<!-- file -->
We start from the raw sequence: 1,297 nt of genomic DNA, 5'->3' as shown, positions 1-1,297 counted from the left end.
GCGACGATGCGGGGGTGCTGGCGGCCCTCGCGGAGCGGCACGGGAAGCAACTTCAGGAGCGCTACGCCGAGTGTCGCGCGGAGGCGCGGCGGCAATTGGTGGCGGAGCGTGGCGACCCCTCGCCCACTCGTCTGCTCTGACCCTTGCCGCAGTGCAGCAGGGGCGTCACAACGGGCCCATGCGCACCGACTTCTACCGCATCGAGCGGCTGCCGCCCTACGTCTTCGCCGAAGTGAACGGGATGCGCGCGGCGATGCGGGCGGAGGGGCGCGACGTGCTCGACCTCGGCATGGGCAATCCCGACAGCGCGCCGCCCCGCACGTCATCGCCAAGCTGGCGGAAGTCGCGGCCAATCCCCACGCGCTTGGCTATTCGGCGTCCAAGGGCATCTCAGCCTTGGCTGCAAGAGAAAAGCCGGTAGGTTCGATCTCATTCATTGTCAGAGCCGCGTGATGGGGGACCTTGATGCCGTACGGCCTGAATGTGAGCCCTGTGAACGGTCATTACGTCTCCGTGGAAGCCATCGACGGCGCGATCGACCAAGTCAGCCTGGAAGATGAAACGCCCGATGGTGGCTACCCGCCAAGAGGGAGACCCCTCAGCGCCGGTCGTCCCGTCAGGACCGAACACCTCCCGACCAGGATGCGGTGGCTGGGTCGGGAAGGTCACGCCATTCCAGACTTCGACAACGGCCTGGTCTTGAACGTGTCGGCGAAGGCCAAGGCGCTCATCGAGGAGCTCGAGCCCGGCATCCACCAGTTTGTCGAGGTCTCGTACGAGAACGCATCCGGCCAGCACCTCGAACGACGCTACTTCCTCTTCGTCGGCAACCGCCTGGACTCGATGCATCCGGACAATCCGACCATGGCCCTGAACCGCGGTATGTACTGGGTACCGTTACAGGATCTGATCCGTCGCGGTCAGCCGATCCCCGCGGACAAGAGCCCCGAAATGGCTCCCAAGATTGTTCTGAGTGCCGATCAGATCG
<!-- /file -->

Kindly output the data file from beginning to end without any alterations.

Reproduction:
We start from the raw sequence: 1,297 nt of genomic DNA, 5'->3' as shown, positions 1-1,297 counted from the left end.
GCGACGATGCGGGGGTGCTGGCGGCCCTCGCGGAGCGGCACGGGAAGCAACTTCAGGAGCGCTACGCCGAGTGTCGCGCGGAGGCGCGGCGGCAATTGGTGGCGGAGCGTGGCGACCCCTCGCCCACTCGTCTGCTCTGACCCTTGCCGCAGTGCAGCAGGGGCGTCACAACGGGCCCATGCGCACCGACTTCTACCGCATCGAGCGGCTGCCGCCCTACGTCTTCGCCGAAGTGAACGGGATGCGCGCGGCGATGCGGGCGGAGGGGCGCGACGTGCTCGACCTCGGCATGGGCAATCCCGACAGCGCGCCGCCCCGCACGTCATCGCCAAGCTGGCGGAAGTCGCGGCCAATCCCCACGCGCTTGGCTATTCGGCGTCCAAGGGCATCTCAGCCTTGGCTGCAAGAGAAAAGCCGGTAGGTTCGATCTCATTCATTGTCAGAGCCGCGTGATGGGGGACCTTGATGCCGTACGGCCTGAATGTGAGCCCTGTGAACGGTCATTACGTCTCCGTGGAAGCCATCGACGGCGCGATCGACCAAGTCAGCCTGGAAGATGAAACGCCCGATGGTGGCTACCCGCCAAGAGGGAGACCCCTCAGCGCCGGTCGTCCCGTCAGGACCGAACACCTCCCGACCAGGATGCGGTGGCTGGGTCGGGAAGGTCACGCCATTCCAGACTTCGACAACGGCCTGGTCTTGAACGTGTCGGCGAAGGCCAAGGCGCTCATCGAGGAGCTCGAGCCCGGCATCCACCAGTTTGTCGAGGTCTCGTACGAGAACGCATCCGGCCAGCACCTCGAACGACGCTACTTCCTCTTCGTCGGCAACCGCCTGGACTCGATGCATCCGGACAATCCGACCATGGCCCTGAACCGCGGTATGTACTGGGTACCGTTACAGGATCTGATCCGTCGCGGTCAGCCGATCCCCGCGGACAAGAGCCCCGAAATGGCTCCCAAGATTGTTCTGAGTGCCGATCAGATCG